LOVE LANGUAGES? I do. Russian, French, Turkish, Old Church Slavonic, Serbo-Croatian, Uzbek. They’re tough, but thankfully there’s a formal system for learning so it’s easier to break down and understand a language’s linguistic components.
Not so global health. I think the language of global health is akin to the Tower of Babel. What does ‘global health’ really mean? Is it the same as ‘international health,’ ‘tropical medicine,’ ‘public health?’ Why are there so many controversies over simply defining this oh-so-fashionable area of health?
In one sentence, a global health professor can talk about “USAID and PEPFAR working with WHO to develop a DOTs program to fight TB, and hopefully improve the DALYs, which are critical to the success of the MDGs.” I’ve dubbed this language ‘Global Alphabet Soup,’ or GAS. Yes, it’s easy to get indigestion, crumbling under a tower of global health jargon.
DEFINING GLOBAL HEALTH is controversial. My favorite synthesizes global, international and public health: “Global health is an area for study, research, and practice that places a priority on improving health and achieving equity in health for all people worldwide. Global health emphasizes transnational health issues, determinants, and solutions; involves many disciplines within and beyond the health sciences and promotes interdisciplinary collaboration; and is a synthesis of population-based prevention with individual-level clinical care.“ [Koplan et al, Lancet, v. 373, June 6, 2009, pp. 1993-5.]
Whew. In short, that means: Global health transcends borders. It involves international collaboration and research through many disciplines and institutions with far-reaching goals: improving health; addressing problems that cause global health morbidity and mortality; and reducing global health disparities. In short, changing the world.
AS FOR GLOBAL HEALTH JARGON, it’s a memorization game. Many web sites have crib-note lists of most frequently used acronyms. My favorite is the ‘USAID Global Health Acronym List.’
To unlock those puzzling acronyms in this “Language Lesson” slide: PEPFAR: President’s Emergency Plan for AIDS Relief. PATH: Program for Appropriate Technology in Health, based in Seattle. WHO: World Health Organization. CARES: Center for AIDS Research and Education Services. CARE: Cooperative for Assistance and Relief Everywhere. CORE: Centers for Obesity Research and Education.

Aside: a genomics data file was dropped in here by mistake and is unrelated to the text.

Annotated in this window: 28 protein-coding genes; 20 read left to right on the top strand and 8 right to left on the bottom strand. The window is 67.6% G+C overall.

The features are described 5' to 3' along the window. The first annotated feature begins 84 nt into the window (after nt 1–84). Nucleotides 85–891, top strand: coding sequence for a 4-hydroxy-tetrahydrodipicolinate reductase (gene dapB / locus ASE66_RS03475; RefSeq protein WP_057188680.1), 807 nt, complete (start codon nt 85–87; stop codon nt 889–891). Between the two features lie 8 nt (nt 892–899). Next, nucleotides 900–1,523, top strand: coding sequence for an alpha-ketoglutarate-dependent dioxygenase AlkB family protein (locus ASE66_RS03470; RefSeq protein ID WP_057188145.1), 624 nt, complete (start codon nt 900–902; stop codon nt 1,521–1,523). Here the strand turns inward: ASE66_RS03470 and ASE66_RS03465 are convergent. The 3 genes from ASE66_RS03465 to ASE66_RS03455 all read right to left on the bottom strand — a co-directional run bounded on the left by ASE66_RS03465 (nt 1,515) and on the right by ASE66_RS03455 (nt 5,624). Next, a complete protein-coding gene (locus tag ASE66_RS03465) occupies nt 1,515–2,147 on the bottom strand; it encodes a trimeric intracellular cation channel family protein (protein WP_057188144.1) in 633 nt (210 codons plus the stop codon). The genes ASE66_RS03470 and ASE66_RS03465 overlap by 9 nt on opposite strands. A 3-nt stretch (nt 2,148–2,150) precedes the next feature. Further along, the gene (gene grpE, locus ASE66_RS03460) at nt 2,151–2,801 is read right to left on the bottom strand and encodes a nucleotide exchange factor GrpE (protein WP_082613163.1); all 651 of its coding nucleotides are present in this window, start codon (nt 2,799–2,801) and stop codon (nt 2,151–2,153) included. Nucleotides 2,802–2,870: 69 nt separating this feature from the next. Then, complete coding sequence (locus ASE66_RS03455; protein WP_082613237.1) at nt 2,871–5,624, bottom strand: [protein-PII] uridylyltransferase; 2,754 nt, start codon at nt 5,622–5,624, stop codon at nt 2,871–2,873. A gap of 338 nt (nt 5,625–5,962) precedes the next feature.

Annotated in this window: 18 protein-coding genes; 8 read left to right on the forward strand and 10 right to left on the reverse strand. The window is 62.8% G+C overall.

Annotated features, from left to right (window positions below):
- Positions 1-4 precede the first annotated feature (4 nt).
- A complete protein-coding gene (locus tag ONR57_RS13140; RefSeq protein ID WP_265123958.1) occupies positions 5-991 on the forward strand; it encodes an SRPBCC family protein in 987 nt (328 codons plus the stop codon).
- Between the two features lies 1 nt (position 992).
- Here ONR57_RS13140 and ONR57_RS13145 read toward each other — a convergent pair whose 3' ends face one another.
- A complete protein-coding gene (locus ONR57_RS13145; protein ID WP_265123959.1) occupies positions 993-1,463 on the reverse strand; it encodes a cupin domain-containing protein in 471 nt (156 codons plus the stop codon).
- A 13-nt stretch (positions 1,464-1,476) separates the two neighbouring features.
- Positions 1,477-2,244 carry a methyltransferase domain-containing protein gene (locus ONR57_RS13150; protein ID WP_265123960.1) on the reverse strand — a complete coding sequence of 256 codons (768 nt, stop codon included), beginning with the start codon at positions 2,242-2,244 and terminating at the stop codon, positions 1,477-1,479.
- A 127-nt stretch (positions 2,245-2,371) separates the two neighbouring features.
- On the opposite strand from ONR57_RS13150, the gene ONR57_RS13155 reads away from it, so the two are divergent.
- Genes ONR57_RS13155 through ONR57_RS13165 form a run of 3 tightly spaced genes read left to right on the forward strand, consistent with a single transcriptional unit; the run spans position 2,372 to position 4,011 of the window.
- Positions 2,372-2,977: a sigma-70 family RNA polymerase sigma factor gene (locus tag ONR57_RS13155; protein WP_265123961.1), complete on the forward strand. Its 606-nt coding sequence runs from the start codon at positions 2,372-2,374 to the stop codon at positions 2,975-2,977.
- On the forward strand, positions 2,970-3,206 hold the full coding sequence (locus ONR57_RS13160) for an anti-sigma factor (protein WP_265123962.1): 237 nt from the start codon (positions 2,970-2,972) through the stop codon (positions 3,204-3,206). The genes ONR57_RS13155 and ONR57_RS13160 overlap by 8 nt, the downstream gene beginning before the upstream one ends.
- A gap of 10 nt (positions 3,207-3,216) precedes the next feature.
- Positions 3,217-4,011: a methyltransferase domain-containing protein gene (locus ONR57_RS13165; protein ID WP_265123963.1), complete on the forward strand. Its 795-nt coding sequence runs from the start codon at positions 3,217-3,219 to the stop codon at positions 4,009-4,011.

ART: Anti-Retroviral Therapy, for AIDS. HAART: Highly Active Anti-Retroviral Therapy, for AIDS. TB: Tuberculosis. TBA: Traditional Birth Attendant. DOTS: Directly Observed Treatment Short course, a strategy used in treating TB. USAID: United States Agency for International Development. GAVI: Global Alliance for Vaccines & Immunizations. DALYs: Disability Adjusted Life Years. MDGs: Millennium Development Goals.
BMGF: ‘Be My Good Friend,’ better known as the Bill & Melinda Gates Foundation, based in Seattle. WGHA: Sounds like a TV station! The Washington Global Health Alliance was founded by former TV journalist Lisa Cohen and based in Seattle.
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Selective Resources: Global Health Definitions, History, & Terminology
1. Jeffrey P. Koplan, “Towards a Common Definition of Global Health,” The Lancet, v. 373, issue 9679, pp. 1993-1995; June 6, 2009.
2. Linda P. Fried, “Global Health is Public Health,” The Lancet, v. 375, v. 375, issue 9714, pp. 535-537, Feb 13, 2010.
4.”The Challenges of a “Common Language” in the Global Health Community,” by Wolfgang Munar and Wendy Prosser, Feb 7, 2012, on Gates Foundation web site.
3. Global Health: An Introductory Textbook, by Ann Lindstrand et al. Copenhagen: Studentlitteratur, 2006, pp. 9-52.
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